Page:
This Saturday the Big Tent Ideas Festival arrives in Bristol.
Together with Radix, a think tank for the radical centre, they will host a packed schedule of debates, workshops and talks in Queen Square, involving speakers from across the political spectrum.
The festival will be structured around four key issues: achieving net zero, improving equality, provision of better public services, and the future of the media.
There will also be a speakers corner for festival-goers to highlight issues that matter to them and a Dragon’s Den style tent to allow local entrepreneurs to pitch for real investment.
A number of key political figures from across Bristol are set to attend the event. Mayor Martin Reeves will join journalist David Goodhart to discuss ‘cancel culture’, and a number of Bristol’s representative MPs are due to appear in debates covering a range of local and national issues.
Our very own Martin Booth, editor of Bristol 24/7, will be at the event to moderate a discussion on the future of the media. Meanwhile, deputy editor, Ellie Pipe will be involved at the invite-only summit on Friday to discuss how the new culture of hybrid working is transforming our cities.
The Big Tent Ideas Festival is not just an opportunity to hear from political representatives and traditional conversation shapers though.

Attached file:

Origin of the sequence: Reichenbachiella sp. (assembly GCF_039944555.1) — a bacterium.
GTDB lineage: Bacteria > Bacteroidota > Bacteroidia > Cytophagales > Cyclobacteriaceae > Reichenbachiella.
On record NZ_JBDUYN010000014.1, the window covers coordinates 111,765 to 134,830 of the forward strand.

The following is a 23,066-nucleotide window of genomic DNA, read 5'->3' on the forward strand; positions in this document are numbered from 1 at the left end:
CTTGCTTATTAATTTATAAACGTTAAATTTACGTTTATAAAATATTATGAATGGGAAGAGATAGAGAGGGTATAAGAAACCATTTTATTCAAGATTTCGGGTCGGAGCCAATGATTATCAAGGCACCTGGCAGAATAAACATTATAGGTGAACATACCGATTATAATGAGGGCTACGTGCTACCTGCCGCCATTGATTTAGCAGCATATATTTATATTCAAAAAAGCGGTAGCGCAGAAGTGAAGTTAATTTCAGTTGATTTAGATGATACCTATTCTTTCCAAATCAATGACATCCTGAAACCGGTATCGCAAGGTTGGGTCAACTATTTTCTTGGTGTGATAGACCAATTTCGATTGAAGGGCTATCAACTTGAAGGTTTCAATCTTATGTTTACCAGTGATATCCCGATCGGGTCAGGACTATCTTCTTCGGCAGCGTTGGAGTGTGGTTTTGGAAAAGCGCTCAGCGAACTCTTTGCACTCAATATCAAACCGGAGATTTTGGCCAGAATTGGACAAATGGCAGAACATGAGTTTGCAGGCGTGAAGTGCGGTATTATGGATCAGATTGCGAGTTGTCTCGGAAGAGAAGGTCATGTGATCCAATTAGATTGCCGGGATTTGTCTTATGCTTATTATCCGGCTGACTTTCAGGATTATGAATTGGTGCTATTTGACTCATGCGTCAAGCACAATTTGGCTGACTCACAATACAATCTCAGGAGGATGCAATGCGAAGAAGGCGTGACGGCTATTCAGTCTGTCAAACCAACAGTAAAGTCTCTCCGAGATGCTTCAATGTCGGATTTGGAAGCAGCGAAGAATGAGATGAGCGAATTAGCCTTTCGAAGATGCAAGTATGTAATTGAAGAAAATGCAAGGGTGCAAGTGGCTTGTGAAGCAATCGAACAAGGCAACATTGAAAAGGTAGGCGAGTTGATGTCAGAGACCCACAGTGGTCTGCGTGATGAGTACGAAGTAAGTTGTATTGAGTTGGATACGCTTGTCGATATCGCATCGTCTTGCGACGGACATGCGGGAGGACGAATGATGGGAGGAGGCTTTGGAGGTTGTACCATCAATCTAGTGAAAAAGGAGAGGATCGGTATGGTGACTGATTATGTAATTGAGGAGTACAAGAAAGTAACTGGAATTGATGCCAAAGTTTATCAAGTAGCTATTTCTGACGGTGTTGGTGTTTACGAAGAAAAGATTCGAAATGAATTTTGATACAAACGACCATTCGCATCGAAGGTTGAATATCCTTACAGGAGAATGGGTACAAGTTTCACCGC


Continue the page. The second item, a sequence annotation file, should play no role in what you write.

Established in 2017 the festival was set up to tackle “the deepening disillusionment with the increasingly shrill, populist, partisan politics of the Westminster bubble”.
It sets out to achieve this by putting public participation at the heart of the festival. Attendees on the day should expect lots of opportunities to engage in conversations on issues that affect them, as well as the chance to challenge policy-makers on the best methods of achieving positive change in their community.
As Big Tent chief executive, Ben Rich, puts it: “The idea that a handful of politicians in Westminster have all the answers is laughable, so Big Tent ensures everyone has a platform to begin to address these massive issues, as well as challenging our current and, maybe, some future leaders.”
The festival comes to Bristol at a particularly important moment in the city’s political make-up. Just last month residents voted to abolish the position of the mayor in favour of a new committee system that promises to open up avenues for greater democratic participation in local governance.
Campaigners from the ‘Scrap the Mayor’ campaign hailed the victory as a big win for local democracy claiming that “the committee system will allow more people to be involved, to be engaged in democracy.”
The Big Tent Ideas Festival promises to tap into that appetite by offering the chance for the public to contribute to the conversation on the future of Bristol and shape the agenda of the city.
Tickets are still available for the festival this Saturday and you can view and download their full program of events here.
Photo and Video: Big Tent Ideas Festival
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